My personal goal is to help bring IBD into the foreground so that we are finally recognized as a serious illness.  I don’t want anymore people to die from these disease because, reality is, they shouldn’t be.  We need a cure and we need it now.  This won’t come until people get educated and help fund the research.

Karrie, you will be missed by so many people.  Just know, you will be remembered.  You were definitely loved and I want to make sure that no one has to go through what your family is going through now.  A cure will be found….I want to make sure of that.

“I No Longer Have Crohn’s, This So-Called Incurable Disease”


Now that I got your attention…no I did not cure my Crohn’s.  This is a quote from a writer/blogger that claims she cured her Crohn’s from practicing Buddhism.

As you can guess, I am about to go on a rant because this infuriates me.  I have said it before, and will say it again.  IBD is incurable.  My last post was a repost from a friend who explains how even by removing the disease portion of your intestines with UC you are not cured.  It helped open my eyes because I was one of those that used to say that if you remove UC, then you are cured.  I know I was wrong in that thinking now.  Now, we have this person that says if you just think your disease away you can cure yourself.

Before I go any further, please go read the article, which was put out by a news agency.  https://open.abc.net.au/posts/my-freedom-from-bowel-disease-75ut3na

That’s right…a news agency.  The same people who should be reporting facts are now reporting opinions. 

Now, I don’t want to dismiss the whole mind/body connection.  I do believe in it.  For years I felt I controlled my disease by my thoughts.  But I only controlled it.  I would never say I cured myself, even though I had no symptoms and was off all meds.  I was in remission.  It is possible to use your mind to help control the body.  I think her becoming a Buddhist helped her to clear and focus her mind.  Meditation is good for the body.  I won’t argue any of that.  Also, I won’t argue that stress plays a big factor in our disease and by removing it you get better.  Removing stress from the body at any time will help it heal against any disease.

“What became abundantly clear to me was that how we ‘think’ creates chemical reactions in the body. This in turn affects and can damage the cells within us. With no stress, the immune system works extremely well. By practicing acceptance, which prevents all stress, I got through breast cancer, skin cancer, and both my brothers dying of cancer. With each of these tests, the so-called incurable Crohn’s disease never returned.”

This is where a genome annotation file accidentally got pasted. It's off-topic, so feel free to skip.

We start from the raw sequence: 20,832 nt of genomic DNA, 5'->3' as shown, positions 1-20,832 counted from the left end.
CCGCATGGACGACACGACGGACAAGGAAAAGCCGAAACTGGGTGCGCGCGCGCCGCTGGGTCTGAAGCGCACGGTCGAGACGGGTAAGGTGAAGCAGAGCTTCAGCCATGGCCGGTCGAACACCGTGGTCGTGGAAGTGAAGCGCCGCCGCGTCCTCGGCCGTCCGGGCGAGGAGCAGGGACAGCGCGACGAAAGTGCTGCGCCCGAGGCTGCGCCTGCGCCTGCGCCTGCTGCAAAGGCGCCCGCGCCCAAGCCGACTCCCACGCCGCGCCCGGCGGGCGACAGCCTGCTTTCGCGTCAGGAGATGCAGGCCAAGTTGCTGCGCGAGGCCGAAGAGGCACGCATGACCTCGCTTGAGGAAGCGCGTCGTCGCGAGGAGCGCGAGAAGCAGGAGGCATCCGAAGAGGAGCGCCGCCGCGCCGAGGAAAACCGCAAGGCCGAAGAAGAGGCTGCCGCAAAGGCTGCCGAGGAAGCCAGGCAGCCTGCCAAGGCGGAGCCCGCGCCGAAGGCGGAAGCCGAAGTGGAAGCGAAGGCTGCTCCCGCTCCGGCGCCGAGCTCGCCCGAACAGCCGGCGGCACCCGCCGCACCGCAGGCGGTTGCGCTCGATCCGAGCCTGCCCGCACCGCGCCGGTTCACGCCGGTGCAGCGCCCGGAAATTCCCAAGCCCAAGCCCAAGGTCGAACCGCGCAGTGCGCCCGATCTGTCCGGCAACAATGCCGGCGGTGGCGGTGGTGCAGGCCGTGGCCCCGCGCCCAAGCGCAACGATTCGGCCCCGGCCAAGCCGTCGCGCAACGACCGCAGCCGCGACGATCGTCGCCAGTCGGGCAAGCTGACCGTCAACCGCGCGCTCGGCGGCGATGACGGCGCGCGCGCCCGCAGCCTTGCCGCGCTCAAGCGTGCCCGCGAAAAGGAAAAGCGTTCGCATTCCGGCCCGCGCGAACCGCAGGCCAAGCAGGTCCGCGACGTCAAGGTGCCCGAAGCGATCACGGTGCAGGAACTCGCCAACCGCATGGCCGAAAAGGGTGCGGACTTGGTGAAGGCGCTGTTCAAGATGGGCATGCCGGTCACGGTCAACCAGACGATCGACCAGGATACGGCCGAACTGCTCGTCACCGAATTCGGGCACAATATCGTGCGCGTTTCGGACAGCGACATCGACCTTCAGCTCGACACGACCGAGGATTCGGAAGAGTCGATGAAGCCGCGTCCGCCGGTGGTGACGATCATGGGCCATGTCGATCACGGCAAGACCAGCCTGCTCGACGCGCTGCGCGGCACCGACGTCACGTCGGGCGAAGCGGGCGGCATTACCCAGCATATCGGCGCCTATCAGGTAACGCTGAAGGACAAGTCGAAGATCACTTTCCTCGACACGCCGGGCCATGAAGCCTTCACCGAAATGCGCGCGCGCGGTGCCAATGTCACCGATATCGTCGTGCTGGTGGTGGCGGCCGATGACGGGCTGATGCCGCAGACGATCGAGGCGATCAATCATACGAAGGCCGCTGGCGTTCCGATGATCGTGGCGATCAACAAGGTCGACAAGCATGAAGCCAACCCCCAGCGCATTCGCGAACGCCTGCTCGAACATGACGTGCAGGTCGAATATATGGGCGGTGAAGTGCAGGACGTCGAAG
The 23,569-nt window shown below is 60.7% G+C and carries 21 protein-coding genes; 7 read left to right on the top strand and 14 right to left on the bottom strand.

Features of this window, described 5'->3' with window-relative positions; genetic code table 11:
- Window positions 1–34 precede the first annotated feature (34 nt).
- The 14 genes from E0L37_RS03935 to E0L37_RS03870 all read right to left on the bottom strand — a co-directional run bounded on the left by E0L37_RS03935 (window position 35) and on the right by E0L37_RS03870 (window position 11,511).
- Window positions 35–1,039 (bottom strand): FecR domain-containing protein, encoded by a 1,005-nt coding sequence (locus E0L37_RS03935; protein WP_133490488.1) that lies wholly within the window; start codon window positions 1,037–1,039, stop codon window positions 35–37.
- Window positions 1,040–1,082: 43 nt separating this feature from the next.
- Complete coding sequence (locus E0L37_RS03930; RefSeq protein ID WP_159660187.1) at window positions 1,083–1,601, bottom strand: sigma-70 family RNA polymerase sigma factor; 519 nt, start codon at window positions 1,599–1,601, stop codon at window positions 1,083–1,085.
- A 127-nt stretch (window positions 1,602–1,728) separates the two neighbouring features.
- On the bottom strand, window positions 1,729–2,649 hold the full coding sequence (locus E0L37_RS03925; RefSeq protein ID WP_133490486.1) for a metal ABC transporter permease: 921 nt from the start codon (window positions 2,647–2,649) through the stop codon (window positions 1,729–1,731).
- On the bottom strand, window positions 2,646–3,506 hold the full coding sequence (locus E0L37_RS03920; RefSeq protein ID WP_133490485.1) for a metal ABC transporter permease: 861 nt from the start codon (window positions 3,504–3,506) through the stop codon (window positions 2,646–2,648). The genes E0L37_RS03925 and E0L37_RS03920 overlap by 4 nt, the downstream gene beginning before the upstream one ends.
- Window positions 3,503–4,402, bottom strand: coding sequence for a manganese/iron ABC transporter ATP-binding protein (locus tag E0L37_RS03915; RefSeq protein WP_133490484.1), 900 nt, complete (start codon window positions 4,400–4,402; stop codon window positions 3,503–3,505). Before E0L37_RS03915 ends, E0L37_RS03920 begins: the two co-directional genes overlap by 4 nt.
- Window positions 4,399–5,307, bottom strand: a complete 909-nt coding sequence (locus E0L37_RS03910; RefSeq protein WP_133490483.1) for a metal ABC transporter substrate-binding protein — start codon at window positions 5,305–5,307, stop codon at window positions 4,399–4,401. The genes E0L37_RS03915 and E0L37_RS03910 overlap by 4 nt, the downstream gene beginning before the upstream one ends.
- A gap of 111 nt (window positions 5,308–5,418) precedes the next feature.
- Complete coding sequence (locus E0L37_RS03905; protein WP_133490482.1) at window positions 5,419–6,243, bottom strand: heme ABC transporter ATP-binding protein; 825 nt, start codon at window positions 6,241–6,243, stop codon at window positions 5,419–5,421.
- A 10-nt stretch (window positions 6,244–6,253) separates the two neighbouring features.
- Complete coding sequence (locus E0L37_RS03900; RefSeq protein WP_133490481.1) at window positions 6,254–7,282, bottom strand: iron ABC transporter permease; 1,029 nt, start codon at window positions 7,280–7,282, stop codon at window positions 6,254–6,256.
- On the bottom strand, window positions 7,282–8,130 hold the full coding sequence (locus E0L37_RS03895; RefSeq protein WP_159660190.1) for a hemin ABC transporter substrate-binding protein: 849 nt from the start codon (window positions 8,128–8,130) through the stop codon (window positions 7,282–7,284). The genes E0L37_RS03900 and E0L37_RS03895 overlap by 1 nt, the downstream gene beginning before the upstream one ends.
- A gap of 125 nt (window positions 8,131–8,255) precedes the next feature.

This was probably one of the few things I was able to agree with in the article.  I am happy that this author was able to tackle Cancer and still remain in remission.  I think it would take a very focused mind and it seems like she has one.  I applaud her for that. 

The one quote that worries me though was this.. “In my understanding I no longer have Crohn’s, this so-called incurable disease. Some doctors still find this hard to believe and often just say to me “So you are managing your Crohn’s disease well!” I manage nothing but my mind.”  It worries me because she isn’t managing her Crohn’s.  She is treating this like she is cured, and even the doctors don’t say she is.  I think when she gets a flare she is going to spiral downwards real quick and probably suffer from some bad depression.

I sort of hope that Kit Campbell reads this and comes to the realization that she isn’t cured.  I hope that she eventually sees what we all see, and that she needs to be treated.  But I know reality and the truth is my job as an activists just got harder because of people like her telling stories that are best kept for the campfires.

Book Review – The IBD Healing Plan and Recipe Book


Here is another book review.  This one is about diet and IBD.  The full title is The IBD Healing Plan and Recipe Book: Using Whole Foods to Relieve Crohn’s Disease and Colitis.  It was written by Christie A Korth, CHC, AADP.

The IBD Healing Book

So you are probably wondering just what is the book about and what makes the author a specialist on this.  Well, at age 19, she was diagnosed with Crohn’s Disease.  Like most of us, she went through many different diagnoses and it took 10 years to get the proper one.  Again, like many of us, she then ran the gambit of meds to have none of them work.  After years of suffering, she started to experiment with her diet and found that it would play a major role with her healing process.

Christie starts the book talking about IBD.  From there, she goes into how nutrition helps the body.  She talks about different food intolerance’s  and how people with IBD may suffer from some of them like lactose intolerance, gluten intolerance, etc.  By the end of the book she gives recipes that are based on what she talks about and are sensitive to the food allergies.